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Cork provides durable flooring

Dear Jim: I am trying to use as many natural and efficient products as possible. Is cork flooring a truly natural product, is it bad for the environment and will its insulation lower my utility bills? — Andy R.

Dear Andy: When most people think of cork, they think of wine bottle corks or cork boards to post notes. Actually, cork has been used for a century or longer for commercial flooring where durability and an attractive appearance are important. With the greater interest in “green” living, cork is becoming more popular for flooring in homes.

Cork tile flooring is a natural product and using it does not harm the environment. When hardwood flooring is made, the tree must be cut down. Cork comes from the cork oak tree. Every decade or so, the bark with a layer of usable cork is peeled from the cork oak tree. The tree heals and some cork oak trees have life spans of up to 150 years. The cork oak forests are also home to many species of birds.

Cork, even more so than wood, comprises of millions of tiny air pockets. The insulation value of cork is about R-2.8 per inch thickness. This is only slightly less than rock wool or fiberglass batt insulation.

Since the cork tiles are only about one-quarter inch thick, the actual insulation value it adds to the floor is not great. The most significant energy saving advantage is that it feels warm on bare feet. This may allow you to set the furnace thermostat a little lower during winter and still be comfortable.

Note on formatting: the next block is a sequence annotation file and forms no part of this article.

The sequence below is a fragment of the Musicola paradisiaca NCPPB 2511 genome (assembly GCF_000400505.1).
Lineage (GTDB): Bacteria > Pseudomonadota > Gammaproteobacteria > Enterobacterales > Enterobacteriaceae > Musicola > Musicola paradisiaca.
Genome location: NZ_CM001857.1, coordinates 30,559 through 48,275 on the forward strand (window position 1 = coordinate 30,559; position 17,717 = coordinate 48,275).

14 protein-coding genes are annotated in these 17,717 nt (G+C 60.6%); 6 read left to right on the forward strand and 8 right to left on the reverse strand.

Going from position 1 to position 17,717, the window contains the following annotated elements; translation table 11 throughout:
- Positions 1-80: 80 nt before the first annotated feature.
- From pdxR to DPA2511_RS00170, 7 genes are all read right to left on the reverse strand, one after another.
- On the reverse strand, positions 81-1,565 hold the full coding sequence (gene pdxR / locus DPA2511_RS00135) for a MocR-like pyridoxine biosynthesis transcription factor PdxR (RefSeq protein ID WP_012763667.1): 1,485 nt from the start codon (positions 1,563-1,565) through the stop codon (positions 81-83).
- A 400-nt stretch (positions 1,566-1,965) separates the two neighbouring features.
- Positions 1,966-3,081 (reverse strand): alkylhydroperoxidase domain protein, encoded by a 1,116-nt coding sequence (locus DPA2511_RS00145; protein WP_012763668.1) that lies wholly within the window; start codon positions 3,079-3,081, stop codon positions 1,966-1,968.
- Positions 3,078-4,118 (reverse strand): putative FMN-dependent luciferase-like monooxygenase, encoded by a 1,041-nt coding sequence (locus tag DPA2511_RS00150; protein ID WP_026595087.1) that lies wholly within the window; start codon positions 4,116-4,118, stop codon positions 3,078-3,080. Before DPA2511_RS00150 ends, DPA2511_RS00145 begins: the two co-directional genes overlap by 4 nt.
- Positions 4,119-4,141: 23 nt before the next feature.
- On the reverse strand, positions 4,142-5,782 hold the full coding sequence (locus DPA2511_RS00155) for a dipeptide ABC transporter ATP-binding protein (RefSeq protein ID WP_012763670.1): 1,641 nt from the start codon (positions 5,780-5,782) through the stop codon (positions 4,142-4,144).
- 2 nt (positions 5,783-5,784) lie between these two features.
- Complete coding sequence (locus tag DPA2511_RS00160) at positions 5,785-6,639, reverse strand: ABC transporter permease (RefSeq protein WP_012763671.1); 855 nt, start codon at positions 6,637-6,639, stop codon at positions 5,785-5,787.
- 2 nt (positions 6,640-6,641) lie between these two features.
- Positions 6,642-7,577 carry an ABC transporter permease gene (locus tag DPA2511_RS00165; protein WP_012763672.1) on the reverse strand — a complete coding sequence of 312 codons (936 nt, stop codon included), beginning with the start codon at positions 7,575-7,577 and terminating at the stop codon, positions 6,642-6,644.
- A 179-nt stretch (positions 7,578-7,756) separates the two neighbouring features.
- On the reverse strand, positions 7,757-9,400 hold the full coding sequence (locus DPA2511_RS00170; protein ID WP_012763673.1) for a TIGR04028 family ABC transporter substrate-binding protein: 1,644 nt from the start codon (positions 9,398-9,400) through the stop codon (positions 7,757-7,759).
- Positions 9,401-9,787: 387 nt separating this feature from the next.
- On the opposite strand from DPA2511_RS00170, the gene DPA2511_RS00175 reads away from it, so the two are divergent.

Another advantage of cork flooring is its natural resiliency. It feels hard to the touch and the resiliency is not obvious, but it is extremely comfortable to stand on for long periods of time. If you have worked all day on your feet and then have to stand in the kitchen to prepare dinner, it will be a welcomed change. Cork also absorbs sound for a quieter room.

Most residential cork flooring uses one-foot-square tiles with natural earthtone colors. These can range from almost white, such as a wine bottle cork color, to deep brown or almost black. The color of the cork is determined by how long it is baked, not by adding colorants.

If you prefer a more colorful cork floor, reds, yellows, greens, etc. are also available. These are usually made by bonding a thin colorful cork veneer to a base tile of natural cork color. These are as durable and resilient as solid (called massive) cork floor tiles.

The tiles are available prefinished or unfinished. Prefinished ones typically have a urethane or ultraviolet-cured acrylic matte or glossy finish. Wax is also an attractive, natural finish. When unfinished tiles are laid, urethane is commonly used to finish the completed floor.

Dear Jim: I have old sun-blocking permanent window film on my windows and I want to remove it. What is the easiest way to remove the film? — Tom F.

Dear Tom: It can be difficult to get off. First, use a single edge razor blade or window scraper (wear work gloves) to scrape the film starting at the top edge. Spray the exposed glass with a solution of half ammonia and half water. Peel it off diagonally from top to bottom.

If this doesn’t work well, saturate the film with the ammonia solution. Tape plastic over the window film so it stays wet for eight hours. After the film adhesive has softened, try the first procedure again.

Send inquiries to James Dulley, The Decatur Daily, 6906 Royalgreen Drive, Cincinnati, OH 45244 or visit

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